Interview questions straight from hell.

There following interview questions are so common that you’ll undoubtedly have faced them in the past… but that doesn’t mean they should be taken lightly! Use our advice below to beat the cliché.

What is your biggest flaw?

This question is so over-used that the usual way of flipping it into something great has become stale. Rather than saying “My biggest flaw is that I am a perfectionist, and can’t settle until something is done right”. Say “I used to be a huge perfectionist, but found it near-impossible to finish tasks with that frame of mind. I decided to take constructive criticism from other team members, meaning not only was the work done to a great standard – it was finished quicker.”.

This avoids using the cliché, but still shows a positive from a negative.

Why you want to leave your current job?

Here is the ‘I hate my boss’ trap that you must avoid. Don’t slate the company, your boss or you old colleagues. You run a huge risk of leaving a very bad taste in the employers mouth. If you are leaving due to serious complications, this will no doubt be brought up in reference checks. The best thing you can do here is explain the situations with as much truth as possible, but in a good frame.

For example, if you are leaving your job due to an act of gross misconduct – fighting with a colleague perhaps – you could say “ The disagreement stemmed from a malicious comment made at my expense, when I was in a vulnerable situation. My emotions overrode my rationality at the time.”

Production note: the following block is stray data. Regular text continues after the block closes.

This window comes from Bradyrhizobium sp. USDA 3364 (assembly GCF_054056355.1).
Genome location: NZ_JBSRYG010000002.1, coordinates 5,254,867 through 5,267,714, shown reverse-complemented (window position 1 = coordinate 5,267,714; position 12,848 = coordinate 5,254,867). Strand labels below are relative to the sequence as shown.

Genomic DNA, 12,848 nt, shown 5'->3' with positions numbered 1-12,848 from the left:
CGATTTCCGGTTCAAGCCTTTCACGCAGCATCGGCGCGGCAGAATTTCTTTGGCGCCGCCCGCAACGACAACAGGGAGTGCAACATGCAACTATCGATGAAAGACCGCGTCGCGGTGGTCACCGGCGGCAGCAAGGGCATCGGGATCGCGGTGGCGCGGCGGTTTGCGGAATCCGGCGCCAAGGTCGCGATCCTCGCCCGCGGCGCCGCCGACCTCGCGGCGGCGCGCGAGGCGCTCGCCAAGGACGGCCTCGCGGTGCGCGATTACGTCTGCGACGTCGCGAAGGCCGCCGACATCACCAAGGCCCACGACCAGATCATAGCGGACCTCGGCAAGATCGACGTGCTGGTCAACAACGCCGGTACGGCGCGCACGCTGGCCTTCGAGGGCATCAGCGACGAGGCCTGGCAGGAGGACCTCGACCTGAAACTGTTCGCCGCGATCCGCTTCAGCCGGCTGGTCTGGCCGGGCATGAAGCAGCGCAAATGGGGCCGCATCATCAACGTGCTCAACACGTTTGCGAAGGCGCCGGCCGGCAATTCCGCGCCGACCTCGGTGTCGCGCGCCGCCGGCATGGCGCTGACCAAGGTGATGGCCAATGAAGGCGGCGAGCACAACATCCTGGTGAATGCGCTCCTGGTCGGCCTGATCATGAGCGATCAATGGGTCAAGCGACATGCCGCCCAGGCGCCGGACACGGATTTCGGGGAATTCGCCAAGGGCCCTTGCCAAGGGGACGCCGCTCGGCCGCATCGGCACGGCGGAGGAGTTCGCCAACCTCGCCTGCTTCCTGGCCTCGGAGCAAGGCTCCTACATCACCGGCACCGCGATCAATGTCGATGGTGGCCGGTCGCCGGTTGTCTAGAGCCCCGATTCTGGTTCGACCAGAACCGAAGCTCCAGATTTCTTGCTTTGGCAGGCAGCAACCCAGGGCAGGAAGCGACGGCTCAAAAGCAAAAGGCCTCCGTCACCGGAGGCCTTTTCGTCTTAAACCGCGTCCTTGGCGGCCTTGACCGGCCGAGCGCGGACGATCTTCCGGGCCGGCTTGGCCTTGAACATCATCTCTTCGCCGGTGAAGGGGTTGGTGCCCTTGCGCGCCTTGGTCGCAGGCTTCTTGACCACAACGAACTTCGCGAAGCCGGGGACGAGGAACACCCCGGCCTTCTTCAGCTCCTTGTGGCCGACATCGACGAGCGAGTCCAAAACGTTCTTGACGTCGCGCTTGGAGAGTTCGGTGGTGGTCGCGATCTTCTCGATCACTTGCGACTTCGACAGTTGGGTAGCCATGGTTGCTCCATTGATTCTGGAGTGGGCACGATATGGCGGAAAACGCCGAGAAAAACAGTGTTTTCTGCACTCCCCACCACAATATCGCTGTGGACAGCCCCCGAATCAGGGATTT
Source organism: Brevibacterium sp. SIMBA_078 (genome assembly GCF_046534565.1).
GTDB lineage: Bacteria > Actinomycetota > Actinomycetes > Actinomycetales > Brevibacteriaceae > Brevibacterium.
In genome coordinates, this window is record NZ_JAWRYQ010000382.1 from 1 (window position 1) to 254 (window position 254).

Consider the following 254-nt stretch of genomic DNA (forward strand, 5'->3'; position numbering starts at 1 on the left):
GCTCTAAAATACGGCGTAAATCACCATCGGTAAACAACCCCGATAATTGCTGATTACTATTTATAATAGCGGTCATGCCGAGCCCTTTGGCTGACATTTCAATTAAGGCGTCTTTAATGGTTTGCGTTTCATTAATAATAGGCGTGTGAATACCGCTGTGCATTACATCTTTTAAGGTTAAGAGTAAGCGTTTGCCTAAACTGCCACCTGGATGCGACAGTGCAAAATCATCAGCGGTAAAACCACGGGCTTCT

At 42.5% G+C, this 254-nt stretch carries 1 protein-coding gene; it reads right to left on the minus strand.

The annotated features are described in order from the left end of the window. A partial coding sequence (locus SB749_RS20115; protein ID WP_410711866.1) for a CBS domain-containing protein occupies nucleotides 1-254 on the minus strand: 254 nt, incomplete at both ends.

Opinions may differ on this subject – some may wish to lie to cover up the situation or plead innocence, blaming the other parties, however as the event will most likely be revealed in the end anyway, honestly is the best policy.

What salary are you looking for?

Your response to this question could potentially either devalue or humiliate you.

You could either se the responsibilities and duties in the job description, against your current role (assuming they’re similar) to gauge the salary needed, research into usual salaries for the company, or salaries for similar roles in other companies.

For example, if you’re an administrator earning £15,000 per year, and the job you’re applying for is more advanced than the role you’re in (but you’re fully competent) you would expect to be paid above your current salary, but less than the next rank up – again, use your research to gauge.

What do you think about “X” ?

Here’s a really tricky one – when the employer asks your opinion on something you have no idea about! Example: “How do you feel about the GHDT?” or “what are you opinions on the recent changes to SHF legislations?”

If you’re completely clueless, say it. Unless you can really successfully blag a question, you’ll just make yourself look a fool. Your reply could be along the lines of: “I don’t think I’ve come across that organisation – will I be required to know more about them for this role?”

What does the future hold for you?

Here’s where the interviewer has a chance to discover whether you’ll stick around. A bad answer would be that you’re hoping to move abroad in the near future, or that you’d ideally like to own your own business. A good answer would show commitment to the company, for example:

“I’d love to fully immerse myself in this role, learning as much as possible. I would embrace any opportunities to progress within the company”.